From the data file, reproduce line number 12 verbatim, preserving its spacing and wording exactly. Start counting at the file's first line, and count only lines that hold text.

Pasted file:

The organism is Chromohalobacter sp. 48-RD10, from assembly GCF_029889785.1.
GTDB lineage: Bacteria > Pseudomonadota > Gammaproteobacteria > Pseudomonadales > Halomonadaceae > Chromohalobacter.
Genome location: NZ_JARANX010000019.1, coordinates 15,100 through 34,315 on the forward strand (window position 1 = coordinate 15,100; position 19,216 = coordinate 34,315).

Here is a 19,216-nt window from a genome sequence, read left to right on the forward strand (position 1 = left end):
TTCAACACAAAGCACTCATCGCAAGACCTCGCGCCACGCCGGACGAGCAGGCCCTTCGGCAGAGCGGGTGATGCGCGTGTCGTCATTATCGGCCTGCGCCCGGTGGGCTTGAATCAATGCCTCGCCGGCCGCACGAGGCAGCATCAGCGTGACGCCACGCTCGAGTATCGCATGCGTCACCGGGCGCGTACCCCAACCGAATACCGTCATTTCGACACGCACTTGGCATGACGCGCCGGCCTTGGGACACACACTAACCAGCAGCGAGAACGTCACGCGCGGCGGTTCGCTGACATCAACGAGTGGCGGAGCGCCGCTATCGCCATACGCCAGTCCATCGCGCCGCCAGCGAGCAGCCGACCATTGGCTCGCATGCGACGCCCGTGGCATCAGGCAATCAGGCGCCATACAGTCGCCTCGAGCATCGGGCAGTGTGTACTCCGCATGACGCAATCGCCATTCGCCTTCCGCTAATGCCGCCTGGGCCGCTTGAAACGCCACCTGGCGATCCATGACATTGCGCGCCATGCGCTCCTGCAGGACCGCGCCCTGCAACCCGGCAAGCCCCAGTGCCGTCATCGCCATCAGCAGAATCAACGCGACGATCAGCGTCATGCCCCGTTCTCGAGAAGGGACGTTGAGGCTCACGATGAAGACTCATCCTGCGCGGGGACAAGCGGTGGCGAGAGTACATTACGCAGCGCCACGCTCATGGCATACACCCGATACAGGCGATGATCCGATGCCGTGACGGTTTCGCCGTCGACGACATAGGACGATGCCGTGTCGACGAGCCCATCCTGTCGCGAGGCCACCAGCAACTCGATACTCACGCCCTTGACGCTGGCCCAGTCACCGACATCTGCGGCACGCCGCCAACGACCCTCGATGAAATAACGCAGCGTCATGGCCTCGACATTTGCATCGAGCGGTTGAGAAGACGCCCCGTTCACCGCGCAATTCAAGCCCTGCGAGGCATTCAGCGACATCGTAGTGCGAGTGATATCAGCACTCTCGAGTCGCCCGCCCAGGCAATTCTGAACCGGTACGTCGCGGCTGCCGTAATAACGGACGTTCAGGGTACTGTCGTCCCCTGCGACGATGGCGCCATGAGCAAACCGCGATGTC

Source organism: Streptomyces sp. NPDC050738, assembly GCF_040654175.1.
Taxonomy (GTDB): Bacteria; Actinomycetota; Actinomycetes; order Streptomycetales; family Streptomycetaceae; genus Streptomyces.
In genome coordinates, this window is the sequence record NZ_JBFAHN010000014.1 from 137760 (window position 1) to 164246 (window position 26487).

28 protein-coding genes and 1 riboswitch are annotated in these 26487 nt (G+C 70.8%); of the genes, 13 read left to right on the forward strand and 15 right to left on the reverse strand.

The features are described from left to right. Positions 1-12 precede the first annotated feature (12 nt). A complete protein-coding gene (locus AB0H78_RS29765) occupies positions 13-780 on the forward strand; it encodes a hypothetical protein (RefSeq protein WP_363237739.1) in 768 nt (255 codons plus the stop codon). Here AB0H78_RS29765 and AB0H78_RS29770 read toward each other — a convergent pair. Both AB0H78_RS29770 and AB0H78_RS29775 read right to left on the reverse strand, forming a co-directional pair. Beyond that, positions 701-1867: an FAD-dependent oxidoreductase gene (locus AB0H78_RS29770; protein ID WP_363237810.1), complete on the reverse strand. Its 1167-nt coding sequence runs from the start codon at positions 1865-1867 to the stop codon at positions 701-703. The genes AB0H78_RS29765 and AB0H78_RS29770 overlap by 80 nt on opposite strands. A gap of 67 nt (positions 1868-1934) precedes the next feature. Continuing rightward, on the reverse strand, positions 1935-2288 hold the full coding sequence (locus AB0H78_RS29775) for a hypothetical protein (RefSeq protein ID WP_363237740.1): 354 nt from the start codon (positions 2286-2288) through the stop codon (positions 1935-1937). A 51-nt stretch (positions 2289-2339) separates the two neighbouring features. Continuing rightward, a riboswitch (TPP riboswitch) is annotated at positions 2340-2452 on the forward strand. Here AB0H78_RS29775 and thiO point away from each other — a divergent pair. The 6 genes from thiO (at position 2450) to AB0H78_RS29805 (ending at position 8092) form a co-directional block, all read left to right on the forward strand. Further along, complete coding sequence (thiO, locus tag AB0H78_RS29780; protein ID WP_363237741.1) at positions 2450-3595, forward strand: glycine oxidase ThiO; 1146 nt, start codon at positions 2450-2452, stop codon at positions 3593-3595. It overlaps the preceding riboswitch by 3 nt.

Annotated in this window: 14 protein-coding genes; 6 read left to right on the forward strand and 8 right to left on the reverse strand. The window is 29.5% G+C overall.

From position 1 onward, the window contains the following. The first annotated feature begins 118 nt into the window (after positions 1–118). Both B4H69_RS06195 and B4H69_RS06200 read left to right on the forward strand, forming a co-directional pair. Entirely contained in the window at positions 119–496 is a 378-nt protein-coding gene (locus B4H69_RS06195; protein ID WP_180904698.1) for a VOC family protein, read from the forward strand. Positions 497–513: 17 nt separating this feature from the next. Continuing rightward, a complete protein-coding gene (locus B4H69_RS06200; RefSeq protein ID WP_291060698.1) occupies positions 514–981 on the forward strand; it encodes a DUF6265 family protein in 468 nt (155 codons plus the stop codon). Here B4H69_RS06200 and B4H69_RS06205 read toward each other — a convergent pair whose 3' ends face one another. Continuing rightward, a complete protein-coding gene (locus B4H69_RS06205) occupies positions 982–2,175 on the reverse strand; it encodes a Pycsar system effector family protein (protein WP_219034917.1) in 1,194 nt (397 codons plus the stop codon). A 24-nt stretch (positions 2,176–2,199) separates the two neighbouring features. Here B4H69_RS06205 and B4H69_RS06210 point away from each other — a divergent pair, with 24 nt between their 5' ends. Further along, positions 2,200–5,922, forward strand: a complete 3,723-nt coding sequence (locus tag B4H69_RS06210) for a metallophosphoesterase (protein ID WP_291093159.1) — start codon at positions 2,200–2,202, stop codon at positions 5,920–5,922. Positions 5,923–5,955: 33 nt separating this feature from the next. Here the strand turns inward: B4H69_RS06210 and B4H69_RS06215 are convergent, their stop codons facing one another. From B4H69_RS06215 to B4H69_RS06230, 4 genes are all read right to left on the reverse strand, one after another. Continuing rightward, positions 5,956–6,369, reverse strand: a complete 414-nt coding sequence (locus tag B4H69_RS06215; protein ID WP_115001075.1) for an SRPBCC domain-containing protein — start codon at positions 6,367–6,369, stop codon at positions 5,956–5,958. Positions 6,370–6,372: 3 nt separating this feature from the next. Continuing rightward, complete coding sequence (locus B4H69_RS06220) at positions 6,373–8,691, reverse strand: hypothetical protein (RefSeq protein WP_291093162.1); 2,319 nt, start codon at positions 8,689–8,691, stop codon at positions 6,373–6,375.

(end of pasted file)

From position 1 onward, the window contains the following. The first annotated feature begins 118 nt into the window (after positions 1–118). Both B4H69_RS06195 and B4H69_RS06200 read left to right on the forward strand, forming a co-directional pair. Entirely contained in the window at positions 119–496 is a 378-nt protein-coding gene (locus B4H69_RS06195; protein ID WP_180904698.1) for a VOC family protein, read from the forward strand. Positions 497–513: 17 nt separating this feature from the next. Continuing rightward, a complete protein-coding gene (locus B4H69_RS06200; RefSeq protein ID WP_291060698.1) occupies positions 514–981 on the forward strand; it encodes a DUF6265 family protein in 468 nt (155 codons plus the stop codon). Here B4H69_RS06200 and B4H69_RS06205 read toward each other — a convergent pair whose 3' ends face one another. Continuing rightward, a complete protein-coding gene (locus B4H69_RS06205) occupies positions 982–2,175 on the reverse strand; it encodes a Pycsar system effector family protein (protein WP_219034917.1) in 1,194 nt (397 codons plus the stop codon). A 24-nt stretch (positions 2,176–2,199) separates the two neighbouring features. Here B4H69_RS06205 and B4H69_RS06210 point away from each other — a divergent pair, with 24 nt between their 5' ends. Further along, positions 2,200–5,922, forward strand: a complete 3,723-nt coding sequence (locus tag B4H69_RS06210) for a metallophosphoesterase (protein ID WP_291093159.1) — start codon at positions 2,200–2,202, stop codon at positions 5,920–5,922. Positions 5,923–5,955: 33 nt separating this feature from the next. Here the strand turns inward: B4H69_RS06210 and B4H69_RS06215 are convergent, their stop codons facing one another. From B4H69_RS06215 to B4H69_RS06230, 4 genes are all read right to left on the reverse strand, one after another. Continuing rightward, positions 5,956–6,369, reverse strand: a complete 414-nt coding sequence (locus tag B4H69_RS06215; protein ID WP_115001075.1) for an SRPBCC domain-containing protein — start codon at positions 6,367–6,369, stop codon at positions 5,956–5,958. Positions 6,370–6,372: 3 nt separating this feature from the next. Continuing rightward, complete coding sequence (locus B4H69_RS06220) at positions 6,373–8,691, reverse strand: hypothetical protein (RefSeq protein WP_291093162.1); 2,319 nt, start codon at positions 8,689–8,691, stop codon at positions 6,373–6,375.